Reading a lot of blogs can be tough to manage without an RSS news reader, which consolidates everything you read in one place. While there are plenty of news readers on the Mac, Reeder wins our hearts thanks to its beautiful and simple interface, thorough integration with social features, and fantastic customisability.
- Syncs with Google Reader
- Beautiful interface
- Syncs (and fully integrates) with Readability
- Post articles directly to Instapaper, Delicious, or your blog
- Gesture support
- Customisable shortcuts
- Send to QUOTE.fm Read, Instapaper, Pocket (formerly ReadItLater), and Readability
- Save to Pinboard, Delicious, Zootool, and Evernote
- Post on App.net, Twitter, Facebook (posting on Facebook requires OS X 10.8.2)
- Open articles with Instapaper Mobilizer and Google Mobilizer
- You can disable Flash (and other plug-ins) if you want
- Support for retina displays
NetNewsWire (Free) was once our top pick, but over time it has come to feel a bit outdated. That said, it’s still a remarkably powerful news reader with lots of great features. It’s also free, so if you don’t want to cough up $5.49 for Reeder you can get yourself a great alternative at no cost.
Cream ($4.49) offers a more compact experience than Reeder’s default view and costs a little less. Reeder, however, can shrink down to the same size. Cream is fairly new and still has some way to go before it’s a serious competitor, but it’s definitely a news reader to watch.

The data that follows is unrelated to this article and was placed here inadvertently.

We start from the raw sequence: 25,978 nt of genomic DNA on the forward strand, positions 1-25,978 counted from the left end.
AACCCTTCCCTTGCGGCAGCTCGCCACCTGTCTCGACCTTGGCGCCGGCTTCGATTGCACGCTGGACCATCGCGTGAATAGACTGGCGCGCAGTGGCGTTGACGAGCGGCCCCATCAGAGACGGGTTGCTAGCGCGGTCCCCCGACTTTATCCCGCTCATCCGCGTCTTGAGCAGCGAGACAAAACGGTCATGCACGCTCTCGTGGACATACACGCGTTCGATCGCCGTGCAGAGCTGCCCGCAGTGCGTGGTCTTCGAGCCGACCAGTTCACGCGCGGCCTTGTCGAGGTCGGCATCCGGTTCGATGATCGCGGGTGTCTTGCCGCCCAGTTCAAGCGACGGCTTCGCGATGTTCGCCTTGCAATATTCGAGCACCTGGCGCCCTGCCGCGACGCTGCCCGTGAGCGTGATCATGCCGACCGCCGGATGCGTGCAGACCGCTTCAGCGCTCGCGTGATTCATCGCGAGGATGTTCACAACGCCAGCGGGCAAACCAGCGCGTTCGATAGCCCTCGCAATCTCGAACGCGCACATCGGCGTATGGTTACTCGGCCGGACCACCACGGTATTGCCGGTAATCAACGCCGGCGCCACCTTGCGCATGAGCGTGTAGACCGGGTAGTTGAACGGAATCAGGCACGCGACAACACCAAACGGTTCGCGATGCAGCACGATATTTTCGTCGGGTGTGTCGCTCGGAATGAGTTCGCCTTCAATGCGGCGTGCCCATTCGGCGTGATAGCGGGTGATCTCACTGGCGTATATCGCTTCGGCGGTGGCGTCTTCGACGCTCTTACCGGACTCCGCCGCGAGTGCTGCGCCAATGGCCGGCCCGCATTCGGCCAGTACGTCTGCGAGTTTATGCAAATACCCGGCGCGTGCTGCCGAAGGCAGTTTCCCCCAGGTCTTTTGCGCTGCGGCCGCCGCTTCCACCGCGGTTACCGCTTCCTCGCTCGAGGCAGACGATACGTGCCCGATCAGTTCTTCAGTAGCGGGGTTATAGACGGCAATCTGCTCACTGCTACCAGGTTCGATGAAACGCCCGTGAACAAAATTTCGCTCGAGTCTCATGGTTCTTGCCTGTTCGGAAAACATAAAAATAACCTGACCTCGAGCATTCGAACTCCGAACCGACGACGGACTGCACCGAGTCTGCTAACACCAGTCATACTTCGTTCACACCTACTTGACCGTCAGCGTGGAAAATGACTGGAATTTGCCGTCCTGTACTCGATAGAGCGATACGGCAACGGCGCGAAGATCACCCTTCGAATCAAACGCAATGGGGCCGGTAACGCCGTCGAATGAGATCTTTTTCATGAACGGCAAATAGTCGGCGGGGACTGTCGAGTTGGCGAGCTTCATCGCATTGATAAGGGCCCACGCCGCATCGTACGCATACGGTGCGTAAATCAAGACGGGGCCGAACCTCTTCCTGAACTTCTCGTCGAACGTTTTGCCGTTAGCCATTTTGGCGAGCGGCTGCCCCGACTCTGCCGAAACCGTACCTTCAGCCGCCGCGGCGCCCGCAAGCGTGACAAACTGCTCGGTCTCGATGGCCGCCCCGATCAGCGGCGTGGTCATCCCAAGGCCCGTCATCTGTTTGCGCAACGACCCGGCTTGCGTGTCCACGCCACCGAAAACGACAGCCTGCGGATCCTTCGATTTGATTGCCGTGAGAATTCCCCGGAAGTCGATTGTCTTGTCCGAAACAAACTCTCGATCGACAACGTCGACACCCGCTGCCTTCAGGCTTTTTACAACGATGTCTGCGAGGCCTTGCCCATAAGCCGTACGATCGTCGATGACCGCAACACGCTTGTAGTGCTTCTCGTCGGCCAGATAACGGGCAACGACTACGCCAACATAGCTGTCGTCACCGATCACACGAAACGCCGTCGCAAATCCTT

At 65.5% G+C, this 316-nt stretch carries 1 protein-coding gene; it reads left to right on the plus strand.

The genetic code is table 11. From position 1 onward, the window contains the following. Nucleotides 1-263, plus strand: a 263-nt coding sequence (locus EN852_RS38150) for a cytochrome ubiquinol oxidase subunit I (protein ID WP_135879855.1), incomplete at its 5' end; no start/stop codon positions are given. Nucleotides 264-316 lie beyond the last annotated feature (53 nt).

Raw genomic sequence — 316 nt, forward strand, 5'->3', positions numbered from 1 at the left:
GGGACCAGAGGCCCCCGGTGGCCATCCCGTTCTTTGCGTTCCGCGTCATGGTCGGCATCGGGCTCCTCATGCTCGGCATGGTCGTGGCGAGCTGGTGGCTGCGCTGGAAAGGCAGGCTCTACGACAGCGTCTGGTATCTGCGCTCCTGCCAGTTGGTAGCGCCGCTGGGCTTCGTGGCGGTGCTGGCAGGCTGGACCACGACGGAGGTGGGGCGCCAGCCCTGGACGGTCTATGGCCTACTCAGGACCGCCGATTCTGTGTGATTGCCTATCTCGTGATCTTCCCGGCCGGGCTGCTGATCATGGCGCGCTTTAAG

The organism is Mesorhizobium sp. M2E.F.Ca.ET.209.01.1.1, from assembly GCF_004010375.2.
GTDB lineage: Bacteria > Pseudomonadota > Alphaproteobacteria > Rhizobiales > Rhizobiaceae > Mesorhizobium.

Pulp ($10) costs more than anything on this list and doesn’t offer a lot of advantages. That said, if you’d like to read your news feeds in a traditional newspaper format you’ll want to check it out. It offers a very different interface from all the other apps and seeks to show you news you’ll actually like rather than just everything (by default).
Gruml is another free RSS news reader much like NetNewsWire, but in my few months of use I found it wasn’t quite as stable. On the positive side, it does have better support for external services (such as ReadItLater). It may have features that are important to you, and if so it could be worth trying, but despite being a pretty solid app it just doesn’t measure up when you’re actually using it.
There are a lot of other news readers for Mac but these three offer the most notable, worthwhile differences. If you have a favourite that was passed over or overlooked, please mention it in the comments.
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